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Tomato Below Ground–Above Ground Interactions: Trichoderma longibrachiatum Affects the Performance of Macrosiphum euphorbiae and Its Natural Antagonists

October 2013 , Volume 26 , Number  10
Pages  1,249 - 1,256

Donatella Battaglia,1 Simone Bossi,2 Pasquale Cascone,3 Maria Cristina Digilio,4 Juliana Duran Prieto,1 Paolo Fanti,1 Emilio Guerrieri,3 Luigi Iodice,3 Guido Lingua,5 Matteo Lorito,4 Massimo E. Maffei,3 Nadia Massa,5 Michelina Ruocco,3 Raffaele Sasso,3 and Vincenzo Trotta1

1Dipartimento di Scienze, Università della Basilicata, Potenza, Italy; 2Unità di Fisiologia Vegetale, Dipartimento di Scienze della Vita e Biologia dei Sistemi, Centro dell'Innovazione, Università di Torino, Via Quarello 15/A, Torino, Italy; 3Istituto per la Protezione delle Piante Consiglio Nazionale delle Ricerche, Portici, Napoli, Italy; 4Dipartimento di Agraria, Università degli Studi di Napoli “Federico II”, Portici (NA), Italy; 5Dipartimento di Scienze e Innovazione Tecnologica, Università degli Studi del Piemonte Orientale “A. Avogadro”, Alessandria, Italy


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Accepted 23 May 2013.

Below ground and above ground plant–insect–microorganism interactions are complex and regulate most of the developmental responses of important crop plants such as tomato. We investigated the influence of root colonization by a nonmycorrhizal plant-growth-promoting fungus on direct and indirect defenses of tomato plant against aphids. The multitrophic system included the plant Solanum lycopersicum (‘San Marzano nano’), the root-associated biocontrol fungus Trichoderma longibrachiatum strain MK1, the aphid Macrosiphum euphorbiae (a tomato pest), the aphid parasitoid Aphidius ervi, and the aphid predator Macrolophus pygmaeus. Laboratory bioassays were performed to assess the effect of T. longibrachiatum MK1, interacting with the tomato plant, on quantity and quality of volatile organic compounds (VOC) released by tomato plant, aphid development and reproduction, parasitoid behavior, and predator behavior and development. When compared with the uncolonized controls, plants whose roots were colonized by T. longibrachiatum MK1 showed quantitative differences in the release of specific VOC, better aphid population growth indices, a higher attractiveness toward the aphid parasitoid and the aphid predator, and a quicker development of aphid predator. These findings support the development of novel strategies of integrated control of aphid pests. The species-specific or strain-specific characteristics of these below ground–above ground interactions remain to be assessed.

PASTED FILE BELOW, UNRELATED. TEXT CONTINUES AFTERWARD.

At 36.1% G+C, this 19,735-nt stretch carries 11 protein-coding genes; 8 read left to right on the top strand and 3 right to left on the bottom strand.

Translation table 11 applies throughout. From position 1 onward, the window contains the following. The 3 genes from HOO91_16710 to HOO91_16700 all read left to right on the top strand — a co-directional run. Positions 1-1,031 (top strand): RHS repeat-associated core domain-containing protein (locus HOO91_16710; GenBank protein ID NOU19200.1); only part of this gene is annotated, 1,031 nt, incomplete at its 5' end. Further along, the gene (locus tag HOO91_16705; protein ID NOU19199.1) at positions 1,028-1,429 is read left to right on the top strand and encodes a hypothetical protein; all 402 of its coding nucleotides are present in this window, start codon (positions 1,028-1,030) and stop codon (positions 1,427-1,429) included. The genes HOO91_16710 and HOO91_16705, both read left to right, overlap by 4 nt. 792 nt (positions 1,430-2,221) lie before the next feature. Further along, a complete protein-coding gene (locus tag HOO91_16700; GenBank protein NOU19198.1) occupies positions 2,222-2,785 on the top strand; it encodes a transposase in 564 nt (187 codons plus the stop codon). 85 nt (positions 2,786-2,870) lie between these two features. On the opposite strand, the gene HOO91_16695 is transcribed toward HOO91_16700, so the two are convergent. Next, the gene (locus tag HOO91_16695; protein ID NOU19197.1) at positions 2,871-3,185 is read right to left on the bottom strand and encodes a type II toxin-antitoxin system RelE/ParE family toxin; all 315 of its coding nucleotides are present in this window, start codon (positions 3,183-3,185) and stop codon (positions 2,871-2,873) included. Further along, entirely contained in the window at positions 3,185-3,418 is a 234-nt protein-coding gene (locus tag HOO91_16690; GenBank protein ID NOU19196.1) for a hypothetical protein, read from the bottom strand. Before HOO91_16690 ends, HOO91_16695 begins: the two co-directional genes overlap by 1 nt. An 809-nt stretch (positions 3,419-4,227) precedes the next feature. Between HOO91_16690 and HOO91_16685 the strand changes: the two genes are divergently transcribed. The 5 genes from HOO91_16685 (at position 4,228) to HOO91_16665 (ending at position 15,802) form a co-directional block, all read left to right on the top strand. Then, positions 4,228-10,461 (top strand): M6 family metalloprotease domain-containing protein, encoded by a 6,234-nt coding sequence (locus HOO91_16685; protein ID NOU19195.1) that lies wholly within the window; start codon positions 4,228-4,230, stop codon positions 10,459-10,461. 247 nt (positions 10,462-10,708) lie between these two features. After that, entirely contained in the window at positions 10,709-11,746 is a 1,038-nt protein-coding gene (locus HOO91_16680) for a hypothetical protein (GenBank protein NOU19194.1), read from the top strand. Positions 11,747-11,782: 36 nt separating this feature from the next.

© 2013 The American Phytopathological Society